“I’ll text you so we can coordinate care packages for the boys!” she chirps and flutters away.
You talk non-stop to the roommate because your child is not, and finally, the drawers are filled, the clothes are hung and there’s nothing left to do but say goodbye.
You hug your child tight and know you can’t cry because if you start you may never stop.
And then you leave.
You break down in the car and sob uncontrollably for fifteen minutes and wonder how in the world you’re going to get through the semester.
And then you start thinking about your other kids, the pile of work sitting on your desk, the relatives who are coming for the weekend and all the other things you’ve put to the back of your mind while you’ve been thinking of nothing else but your child leaving. And your thoughts start turning to what is waiting ahead, not who you’ve left behind.
And that’s how life slowly begins to fill the hole in your heart.
Days later, while cleaning your daughter’s empty room you find in the closet not one, but two, empty vodka bottles (or worse) and your eyebrows actually crinkle because you know that she doesn’t drink, because she told you she doesn’t drink. Then you think back to the summer nights with the back door slamming till the wee hours of the morning and wonder what really was going on in your basement while you slept, dismissing all sordid scenarios because, after all, these are the kids you have known and loved and trusted since kindergarten.
He’ll call. He never calls. You’ll be so excited to hear from him that, without a lecture, you send the extra money for brand-new books because he waited too long to buy them used. When you ask if he is enjoying college he’ll say, “Yeah, it’s OK.” And you panic, wondering why he isn’t saying, “I LOVE IT!”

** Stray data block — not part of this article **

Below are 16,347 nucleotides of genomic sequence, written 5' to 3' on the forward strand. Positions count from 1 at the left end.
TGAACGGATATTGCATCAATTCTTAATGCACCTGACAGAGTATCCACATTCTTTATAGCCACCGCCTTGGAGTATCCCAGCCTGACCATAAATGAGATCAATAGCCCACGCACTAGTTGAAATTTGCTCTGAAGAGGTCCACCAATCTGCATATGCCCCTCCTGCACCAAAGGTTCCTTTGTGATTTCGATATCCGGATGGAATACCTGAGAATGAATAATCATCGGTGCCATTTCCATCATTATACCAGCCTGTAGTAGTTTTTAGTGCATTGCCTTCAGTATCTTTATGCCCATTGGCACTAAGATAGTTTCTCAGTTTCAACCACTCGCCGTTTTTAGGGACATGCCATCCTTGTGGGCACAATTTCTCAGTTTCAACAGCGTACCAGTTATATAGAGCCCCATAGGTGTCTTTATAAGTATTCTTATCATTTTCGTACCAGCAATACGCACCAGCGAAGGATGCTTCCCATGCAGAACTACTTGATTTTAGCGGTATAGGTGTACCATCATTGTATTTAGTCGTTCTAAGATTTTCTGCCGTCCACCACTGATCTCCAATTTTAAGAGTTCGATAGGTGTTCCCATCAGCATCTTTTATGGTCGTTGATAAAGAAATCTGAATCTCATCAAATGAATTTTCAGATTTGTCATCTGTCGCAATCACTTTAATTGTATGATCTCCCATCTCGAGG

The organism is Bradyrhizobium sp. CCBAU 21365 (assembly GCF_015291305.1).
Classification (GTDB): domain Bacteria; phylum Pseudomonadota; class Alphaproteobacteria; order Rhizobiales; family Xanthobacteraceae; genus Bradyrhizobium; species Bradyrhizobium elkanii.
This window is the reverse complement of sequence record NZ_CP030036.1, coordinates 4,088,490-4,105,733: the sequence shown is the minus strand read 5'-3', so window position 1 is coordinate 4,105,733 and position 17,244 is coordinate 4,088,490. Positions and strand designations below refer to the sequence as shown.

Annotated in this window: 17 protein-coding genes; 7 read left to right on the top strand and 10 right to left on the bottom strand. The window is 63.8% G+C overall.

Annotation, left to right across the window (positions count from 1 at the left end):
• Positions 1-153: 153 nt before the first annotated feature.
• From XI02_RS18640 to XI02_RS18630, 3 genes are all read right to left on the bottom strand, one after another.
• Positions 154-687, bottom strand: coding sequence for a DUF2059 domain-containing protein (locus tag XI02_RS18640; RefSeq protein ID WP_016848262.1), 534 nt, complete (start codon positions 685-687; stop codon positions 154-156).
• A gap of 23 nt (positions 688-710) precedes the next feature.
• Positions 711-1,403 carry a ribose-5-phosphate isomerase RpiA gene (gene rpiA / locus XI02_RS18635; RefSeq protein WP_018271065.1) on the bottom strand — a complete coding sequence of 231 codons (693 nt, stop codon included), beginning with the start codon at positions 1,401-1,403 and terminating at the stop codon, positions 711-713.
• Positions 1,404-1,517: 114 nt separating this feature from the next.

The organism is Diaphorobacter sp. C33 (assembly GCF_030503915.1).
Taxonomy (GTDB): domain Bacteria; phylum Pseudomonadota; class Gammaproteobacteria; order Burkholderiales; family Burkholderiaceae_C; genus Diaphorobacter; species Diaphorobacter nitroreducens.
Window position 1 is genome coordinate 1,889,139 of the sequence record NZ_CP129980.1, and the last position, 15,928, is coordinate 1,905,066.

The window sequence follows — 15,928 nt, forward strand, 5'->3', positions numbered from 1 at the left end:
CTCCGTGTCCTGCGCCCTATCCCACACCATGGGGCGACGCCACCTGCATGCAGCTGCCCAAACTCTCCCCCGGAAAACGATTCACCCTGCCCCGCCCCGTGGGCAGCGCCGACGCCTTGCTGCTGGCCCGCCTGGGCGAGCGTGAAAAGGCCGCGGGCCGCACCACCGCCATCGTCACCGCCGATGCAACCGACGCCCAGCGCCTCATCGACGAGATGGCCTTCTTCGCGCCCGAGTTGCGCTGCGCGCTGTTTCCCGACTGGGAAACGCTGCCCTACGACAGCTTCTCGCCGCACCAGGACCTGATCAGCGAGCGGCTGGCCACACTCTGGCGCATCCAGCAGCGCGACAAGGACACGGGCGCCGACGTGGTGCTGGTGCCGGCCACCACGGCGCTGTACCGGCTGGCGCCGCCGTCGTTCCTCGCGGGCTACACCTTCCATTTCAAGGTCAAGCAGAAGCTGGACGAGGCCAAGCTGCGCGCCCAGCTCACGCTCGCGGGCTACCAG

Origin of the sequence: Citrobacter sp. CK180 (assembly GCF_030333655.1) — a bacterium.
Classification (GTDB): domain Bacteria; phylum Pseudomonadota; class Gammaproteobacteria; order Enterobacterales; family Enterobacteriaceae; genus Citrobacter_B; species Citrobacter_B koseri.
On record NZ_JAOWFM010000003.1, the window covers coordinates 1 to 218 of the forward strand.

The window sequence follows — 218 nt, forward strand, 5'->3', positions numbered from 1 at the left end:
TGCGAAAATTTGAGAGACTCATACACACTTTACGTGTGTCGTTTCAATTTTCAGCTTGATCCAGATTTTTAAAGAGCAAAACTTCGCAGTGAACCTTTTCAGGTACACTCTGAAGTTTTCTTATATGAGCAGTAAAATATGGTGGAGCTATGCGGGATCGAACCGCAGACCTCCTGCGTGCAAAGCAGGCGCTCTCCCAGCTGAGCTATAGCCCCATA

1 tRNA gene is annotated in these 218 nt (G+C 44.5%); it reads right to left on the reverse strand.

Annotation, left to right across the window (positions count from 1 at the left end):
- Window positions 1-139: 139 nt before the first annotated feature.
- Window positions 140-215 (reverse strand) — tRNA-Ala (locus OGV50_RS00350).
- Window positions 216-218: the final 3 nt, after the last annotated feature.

Then your friend shows you Instagram pictures (because she follows your son, but you are not allowed) and it sure looks like he’s having the time of his life.
Before you know it the calls fade to texts and when you ask, “How are your classes?” it will be two days before you get a response.
You have no choice but to believe her because this isn’t high school and there are no alerts from the school warning you that your daughter has failed a test, or cut a class, or never showed up. And you just have to hope you don’t get that dreaded call a month before graduation, “Mom, I’m six credits short.”
And then, just like that, it’s winter break. Your son is home for four full weeks and you can hardly wait to spend time with him. You fill the refrigerator and fluff up his pillows and put his thread-bare stuffed moose on his bed. He is home for exactly fourteen minutes before he rushes out the door. You lie awake waiting for the sound of the back door to slam, but it never does and eventually you fall asleep. In the morning you see a text that says, “Sleeping at Kris’s,” and you wonder how in the world you’re going to make it through the month.
And believe me, he is thinking the very same thing.